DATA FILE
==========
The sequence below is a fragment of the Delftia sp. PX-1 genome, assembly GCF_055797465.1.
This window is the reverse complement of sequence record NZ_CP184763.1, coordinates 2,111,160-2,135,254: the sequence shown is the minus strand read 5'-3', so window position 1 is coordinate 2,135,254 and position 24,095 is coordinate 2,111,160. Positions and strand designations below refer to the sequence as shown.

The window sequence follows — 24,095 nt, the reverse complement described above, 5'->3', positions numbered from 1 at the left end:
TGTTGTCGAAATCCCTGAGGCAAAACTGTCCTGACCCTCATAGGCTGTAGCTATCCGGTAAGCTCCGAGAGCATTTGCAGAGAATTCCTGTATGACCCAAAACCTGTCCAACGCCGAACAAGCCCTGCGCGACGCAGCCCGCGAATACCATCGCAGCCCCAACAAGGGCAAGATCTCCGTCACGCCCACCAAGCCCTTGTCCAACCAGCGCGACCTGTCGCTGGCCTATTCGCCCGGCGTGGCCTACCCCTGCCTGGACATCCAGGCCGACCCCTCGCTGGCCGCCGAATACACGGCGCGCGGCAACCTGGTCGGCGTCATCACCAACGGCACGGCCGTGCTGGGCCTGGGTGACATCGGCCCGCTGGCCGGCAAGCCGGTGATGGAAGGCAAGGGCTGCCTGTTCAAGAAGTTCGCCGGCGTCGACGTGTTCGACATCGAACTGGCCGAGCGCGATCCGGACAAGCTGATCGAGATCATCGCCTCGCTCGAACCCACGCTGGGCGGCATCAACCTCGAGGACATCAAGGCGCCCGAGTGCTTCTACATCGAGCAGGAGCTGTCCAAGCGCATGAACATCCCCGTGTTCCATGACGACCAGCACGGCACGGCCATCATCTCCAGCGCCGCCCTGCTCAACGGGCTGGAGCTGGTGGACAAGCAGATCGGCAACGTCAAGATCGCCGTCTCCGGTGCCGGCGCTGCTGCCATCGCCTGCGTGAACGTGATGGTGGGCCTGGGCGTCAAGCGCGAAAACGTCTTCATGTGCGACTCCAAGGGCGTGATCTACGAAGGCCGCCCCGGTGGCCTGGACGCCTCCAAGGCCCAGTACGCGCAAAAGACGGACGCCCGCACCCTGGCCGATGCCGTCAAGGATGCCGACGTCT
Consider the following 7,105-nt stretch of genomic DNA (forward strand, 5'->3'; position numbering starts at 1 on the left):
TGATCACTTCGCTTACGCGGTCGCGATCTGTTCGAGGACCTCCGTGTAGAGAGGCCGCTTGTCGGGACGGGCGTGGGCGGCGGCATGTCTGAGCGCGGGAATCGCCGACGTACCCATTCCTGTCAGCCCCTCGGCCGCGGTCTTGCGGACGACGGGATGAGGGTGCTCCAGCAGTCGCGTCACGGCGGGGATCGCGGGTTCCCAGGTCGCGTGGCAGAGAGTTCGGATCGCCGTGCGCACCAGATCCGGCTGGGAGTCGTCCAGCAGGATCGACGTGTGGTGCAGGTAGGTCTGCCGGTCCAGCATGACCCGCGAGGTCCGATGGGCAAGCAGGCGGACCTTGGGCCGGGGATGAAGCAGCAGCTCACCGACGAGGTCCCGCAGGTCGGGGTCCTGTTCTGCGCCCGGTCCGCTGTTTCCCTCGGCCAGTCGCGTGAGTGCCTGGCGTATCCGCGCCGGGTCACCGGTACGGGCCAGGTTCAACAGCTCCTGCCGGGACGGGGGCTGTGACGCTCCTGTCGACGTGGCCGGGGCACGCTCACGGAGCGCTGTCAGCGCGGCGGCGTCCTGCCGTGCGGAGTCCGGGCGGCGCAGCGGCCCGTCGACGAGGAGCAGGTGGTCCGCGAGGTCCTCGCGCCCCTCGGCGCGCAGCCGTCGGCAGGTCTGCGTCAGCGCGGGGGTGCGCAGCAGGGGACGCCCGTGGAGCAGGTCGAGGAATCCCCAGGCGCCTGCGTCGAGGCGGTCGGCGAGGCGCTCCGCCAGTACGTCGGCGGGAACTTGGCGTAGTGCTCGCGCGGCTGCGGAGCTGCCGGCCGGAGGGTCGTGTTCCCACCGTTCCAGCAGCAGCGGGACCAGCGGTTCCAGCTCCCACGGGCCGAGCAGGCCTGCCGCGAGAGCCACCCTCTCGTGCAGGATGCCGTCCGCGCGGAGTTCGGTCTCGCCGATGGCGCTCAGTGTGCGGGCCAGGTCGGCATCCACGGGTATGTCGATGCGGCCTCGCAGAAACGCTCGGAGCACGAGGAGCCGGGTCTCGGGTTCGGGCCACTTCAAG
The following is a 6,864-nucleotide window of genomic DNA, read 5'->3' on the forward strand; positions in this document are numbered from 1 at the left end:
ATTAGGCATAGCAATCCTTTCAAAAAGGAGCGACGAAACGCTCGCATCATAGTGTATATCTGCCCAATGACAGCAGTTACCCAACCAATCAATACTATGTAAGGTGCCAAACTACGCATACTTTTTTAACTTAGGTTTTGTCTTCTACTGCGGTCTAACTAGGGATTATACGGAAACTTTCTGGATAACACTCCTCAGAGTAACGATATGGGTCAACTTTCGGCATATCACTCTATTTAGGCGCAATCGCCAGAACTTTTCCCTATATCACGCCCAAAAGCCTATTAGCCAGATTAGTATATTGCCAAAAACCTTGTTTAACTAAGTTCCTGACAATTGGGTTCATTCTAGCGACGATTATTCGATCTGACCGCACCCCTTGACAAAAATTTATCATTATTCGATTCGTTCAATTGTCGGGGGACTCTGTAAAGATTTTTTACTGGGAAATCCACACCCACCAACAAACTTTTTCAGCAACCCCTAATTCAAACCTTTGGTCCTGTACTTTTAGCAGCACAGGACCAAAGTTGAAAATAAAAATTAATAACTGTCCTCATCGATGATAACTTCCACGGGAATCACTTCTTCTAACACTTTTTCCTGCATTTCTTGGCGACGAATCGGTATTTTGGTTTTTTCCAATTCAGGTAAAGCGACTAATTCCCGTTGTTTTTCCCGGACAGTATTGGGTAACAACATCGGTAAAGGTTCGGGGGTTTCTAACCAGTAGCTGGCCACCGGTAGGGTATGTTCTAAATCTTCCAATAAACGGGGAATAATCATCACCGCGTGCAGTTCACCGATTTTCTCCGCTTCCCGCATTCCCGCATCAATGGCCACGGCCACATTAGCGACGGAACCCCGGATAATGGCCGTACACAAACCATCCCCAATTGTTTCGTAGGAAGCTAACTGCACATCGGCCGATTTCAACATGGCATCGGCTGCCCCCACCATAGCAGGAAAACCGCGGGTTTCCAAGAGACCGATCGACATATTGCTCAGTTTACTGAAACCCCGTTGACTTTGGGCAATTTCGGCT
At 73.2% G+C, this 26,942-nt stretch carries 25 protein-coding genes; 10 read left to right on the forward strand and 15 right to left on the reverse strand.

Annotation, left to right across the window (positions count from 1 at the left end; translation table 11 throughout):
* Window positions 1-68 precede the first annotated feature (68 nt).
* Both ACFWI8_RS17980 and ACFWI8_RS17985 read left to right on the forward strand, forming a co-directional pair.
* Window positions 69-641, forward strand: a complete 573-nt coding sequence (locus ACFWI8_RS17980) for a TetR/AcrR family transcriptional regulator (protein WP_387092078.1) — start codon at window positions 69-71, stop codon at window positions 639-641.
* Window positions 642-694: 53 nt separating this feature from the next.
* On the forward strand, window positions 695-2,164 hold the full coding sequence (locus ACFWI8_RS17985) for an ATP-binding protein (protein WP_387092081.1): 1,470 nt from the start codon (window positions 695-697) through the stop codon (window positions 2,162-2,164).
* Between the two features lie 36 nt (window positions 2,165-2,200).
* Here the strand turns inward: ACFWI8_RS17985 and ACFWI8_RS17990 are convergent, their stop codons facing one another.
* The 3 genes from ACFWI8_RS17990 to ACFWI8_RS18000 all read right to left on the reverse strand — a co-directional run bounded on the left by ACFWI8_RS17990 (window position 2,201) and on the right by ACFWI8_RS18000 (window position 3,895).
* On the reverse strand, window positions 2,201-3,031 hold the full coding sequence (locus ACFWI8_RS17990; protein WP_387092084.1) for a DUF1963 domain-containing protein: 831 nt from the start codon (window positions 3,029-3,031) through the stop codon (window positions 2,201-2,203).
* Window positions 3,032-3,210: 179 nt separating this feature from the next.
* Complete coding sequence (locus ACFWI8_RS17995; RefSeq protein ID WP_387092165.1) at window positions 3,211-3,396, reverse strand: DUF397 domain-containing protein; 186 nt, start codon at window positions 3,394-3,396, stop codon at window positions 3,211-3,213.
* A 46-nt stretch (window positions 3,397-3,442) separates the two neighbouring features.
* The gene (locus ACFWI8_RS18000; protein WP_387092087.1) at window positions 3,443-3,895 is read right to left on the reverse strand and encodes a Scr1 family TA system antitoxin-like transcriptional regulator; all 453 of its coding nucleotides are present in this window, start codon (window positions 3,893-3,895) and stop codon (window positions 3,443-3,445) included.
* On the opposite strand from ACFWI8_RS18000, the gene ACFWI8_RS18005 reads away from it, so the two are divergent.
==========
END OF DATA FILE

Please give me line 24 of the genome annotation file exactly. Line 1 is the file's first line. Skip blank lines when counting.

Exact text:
* On the opposite strand from ACFWI8_RS18000, the gene ACFWI8_RS18005 reads away from it, so the two are divergent.